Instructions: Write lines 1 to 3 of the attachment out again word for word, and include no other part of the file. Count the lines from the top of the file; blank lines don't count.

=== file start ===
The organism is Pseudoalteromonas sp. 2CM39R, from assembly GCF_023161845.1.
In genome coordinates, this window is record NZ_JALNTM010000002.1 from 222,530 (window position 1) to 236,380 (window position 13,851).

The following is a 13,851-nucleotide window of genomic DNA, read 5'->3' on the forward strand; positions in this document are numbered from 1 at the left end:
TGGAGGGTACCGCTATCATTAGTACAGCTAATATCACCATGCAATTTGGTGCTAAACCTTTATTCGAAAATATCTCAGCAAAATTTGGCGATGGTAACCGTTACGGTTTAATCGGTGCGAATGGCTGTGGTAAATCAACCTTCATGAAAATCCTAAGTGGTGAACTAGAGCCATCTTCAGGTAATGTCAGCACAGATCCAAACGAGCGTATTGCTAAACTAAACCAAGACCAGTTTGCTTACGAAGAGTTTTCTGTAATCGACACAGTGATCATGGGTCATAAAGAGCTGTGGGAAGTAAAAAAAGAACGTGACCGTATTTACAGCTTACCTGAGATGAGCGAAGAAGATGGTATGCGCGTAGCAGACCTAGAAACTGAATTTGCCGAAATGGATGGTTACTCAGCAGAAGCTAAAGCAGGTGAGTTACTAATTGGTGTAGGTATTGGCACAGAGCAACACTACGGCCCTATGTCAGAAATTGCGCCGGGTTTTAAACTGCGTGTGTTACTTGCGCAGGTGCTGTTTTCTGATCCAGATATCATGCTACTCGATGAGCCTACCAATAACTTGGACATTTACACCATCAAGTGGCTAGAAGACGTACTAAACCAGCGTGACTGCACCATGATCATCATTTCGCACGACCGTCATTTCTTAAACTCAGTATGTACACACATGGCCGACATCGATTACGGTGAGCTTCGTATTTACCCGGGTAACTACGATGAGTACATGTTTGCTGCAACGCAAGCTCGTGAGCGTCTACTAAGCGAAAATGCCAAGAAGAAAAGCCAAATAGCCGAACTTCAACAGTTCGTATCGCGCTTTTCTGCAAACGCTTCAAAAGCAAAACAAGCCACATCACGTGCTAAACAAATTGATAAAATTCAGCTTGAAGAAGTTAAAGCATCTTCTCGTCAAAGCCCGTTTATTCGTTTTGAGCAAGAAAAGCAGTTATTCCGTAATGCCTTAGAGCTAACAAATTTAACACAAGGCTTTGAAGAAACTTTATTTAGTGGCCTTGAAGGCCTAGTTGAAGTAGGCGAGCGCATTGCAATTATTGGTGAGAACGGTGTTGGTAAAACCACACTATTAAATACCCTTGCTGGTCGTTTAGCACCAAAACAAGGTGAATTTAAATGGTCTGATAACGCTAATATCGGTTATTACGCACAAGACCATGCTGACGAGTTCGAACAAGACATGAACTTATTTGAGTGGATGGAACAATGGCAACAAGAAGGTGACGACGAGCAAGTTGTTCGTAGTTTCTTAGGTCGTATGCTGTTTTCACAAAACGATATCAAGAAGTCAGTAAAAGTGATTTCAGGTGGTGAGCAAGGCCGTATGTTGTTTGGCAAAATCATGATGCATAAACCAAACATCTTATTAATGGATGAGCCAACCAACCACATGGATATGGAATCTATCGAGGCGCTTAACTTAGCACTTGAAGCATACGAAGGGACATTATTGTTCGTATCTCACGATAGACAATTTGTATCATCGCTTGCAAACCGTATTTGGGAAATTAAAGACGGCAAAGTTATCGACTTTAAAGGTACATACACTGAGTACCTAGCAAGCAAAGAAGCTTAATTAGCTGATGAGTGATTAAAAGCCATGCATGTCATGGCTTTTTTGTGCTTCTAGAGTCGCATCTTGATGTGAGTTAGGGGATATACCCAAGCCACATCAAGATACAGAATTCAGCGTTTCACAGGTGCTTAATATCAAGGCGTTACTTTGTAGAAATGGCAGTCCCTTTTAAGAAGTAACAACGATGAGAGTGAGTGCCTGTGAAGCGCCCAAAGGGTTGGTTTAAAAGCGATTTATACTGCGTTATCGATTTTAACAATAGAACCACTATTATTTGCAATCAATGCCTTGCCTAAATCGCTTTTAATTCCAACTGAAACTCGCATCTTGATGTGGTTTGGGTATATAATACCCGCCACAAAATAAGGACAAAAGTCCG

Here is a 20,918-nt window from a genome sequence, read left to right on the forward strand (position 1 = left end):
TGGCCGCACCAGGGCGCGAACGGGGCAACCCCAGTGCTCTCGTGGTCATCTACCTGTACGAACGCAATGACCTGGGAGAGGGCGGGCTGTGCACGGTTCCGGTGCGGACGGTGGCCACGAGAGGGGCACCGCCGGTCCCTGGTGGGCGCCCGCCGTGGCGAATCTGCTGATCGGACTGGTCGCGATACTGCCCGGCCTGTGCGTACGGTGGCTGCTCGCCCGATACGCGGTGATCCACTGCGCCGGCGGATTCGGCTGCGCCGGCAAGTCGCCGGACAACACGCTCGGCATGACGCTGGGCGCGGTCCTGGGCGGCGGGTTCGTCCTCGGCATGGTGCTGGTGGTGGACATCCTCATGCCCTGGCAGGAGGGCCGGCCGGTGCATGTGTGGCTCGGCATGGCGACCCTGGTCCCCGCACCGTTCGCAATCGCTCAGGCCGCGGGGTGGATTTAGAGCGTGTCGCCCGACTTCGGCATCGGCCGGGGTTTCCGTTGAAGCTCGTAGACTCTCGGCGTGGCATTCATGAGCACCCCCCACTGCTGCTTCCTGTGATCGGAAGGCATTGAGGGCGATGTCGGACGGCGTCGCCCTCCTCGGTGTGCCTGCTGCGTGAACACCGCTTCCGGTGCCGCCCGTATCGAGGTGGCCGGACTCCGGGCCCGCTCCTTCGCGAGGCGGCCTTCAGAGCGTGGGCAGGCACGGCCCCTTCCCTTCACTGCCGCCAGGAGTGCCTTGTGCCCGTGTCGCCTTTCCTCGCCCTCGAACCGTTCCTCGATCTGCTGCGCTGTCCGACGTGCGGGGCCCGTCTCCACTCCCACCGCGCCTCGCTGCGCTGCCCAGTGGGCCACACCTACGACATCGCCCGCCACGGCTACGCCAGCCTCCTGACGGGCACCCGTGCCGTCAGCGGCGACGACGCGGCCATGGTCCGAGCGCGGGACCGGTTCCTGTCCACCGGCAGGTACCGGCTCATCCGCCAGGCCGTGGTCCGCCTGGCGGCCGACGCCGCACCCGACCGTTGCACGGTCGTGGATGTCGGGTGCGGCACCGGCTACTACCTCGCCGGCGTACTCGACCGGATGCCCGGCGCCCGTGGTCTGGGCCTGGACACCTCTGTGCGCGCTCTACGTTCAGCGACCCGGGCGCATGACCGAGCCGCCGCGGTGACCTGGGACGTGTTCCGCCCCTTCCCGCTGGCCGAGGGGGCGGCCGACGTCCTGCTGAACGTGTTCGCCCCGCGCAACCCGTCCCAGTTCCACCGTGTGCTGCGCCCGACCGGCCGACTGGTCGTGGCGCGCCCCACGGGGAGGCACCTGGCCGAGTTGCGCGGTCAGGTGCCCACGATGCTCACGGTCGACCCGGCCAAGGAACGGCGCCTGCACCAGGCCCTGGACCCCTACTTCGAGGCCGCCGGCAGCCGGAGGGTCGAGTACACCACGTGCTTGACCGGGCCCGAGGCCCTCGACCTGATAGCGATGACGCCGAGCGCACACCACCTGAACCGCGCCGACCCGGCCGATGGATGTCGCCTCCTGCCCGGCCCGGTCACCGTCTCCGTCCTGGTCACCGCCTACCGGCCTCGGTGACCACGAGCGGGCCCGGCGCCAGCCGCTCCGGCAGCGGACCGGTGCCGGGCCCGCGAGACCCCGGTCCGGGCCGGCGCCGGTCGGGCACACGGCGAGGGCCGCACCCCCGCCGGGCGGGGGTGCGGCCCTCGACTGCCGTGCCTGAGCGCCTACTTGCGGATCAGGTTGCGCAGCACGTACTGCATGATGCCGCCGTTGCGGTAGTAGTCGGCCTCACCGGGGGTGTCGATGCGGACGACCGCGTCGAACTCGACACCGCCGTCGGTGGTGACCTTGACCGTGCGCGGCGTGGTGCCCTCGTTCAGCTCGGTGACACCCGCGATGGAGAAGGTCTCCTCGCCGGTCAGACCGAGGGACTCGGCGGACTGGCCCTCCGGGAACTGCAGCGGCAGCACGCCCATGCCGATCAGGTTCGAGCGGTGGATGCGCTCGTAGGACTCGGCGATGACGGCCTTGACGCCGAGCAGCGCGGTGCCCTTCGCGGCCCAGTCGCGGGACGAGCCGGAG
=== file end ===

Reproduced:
The organism is Pseudoalteromonas sp. 2CM39R, from assembly GCF_023161845.1.
In genome coordinates, this window is record NZ_JALNTM010000002.1 from 222,530 (window position 1) to 236,380 (window position 13,851).

The following is a 13,851-nucleotide window of genomic DNA, read 5'->3' on the forward strand; positions in this document are numbered from 1 at the left end: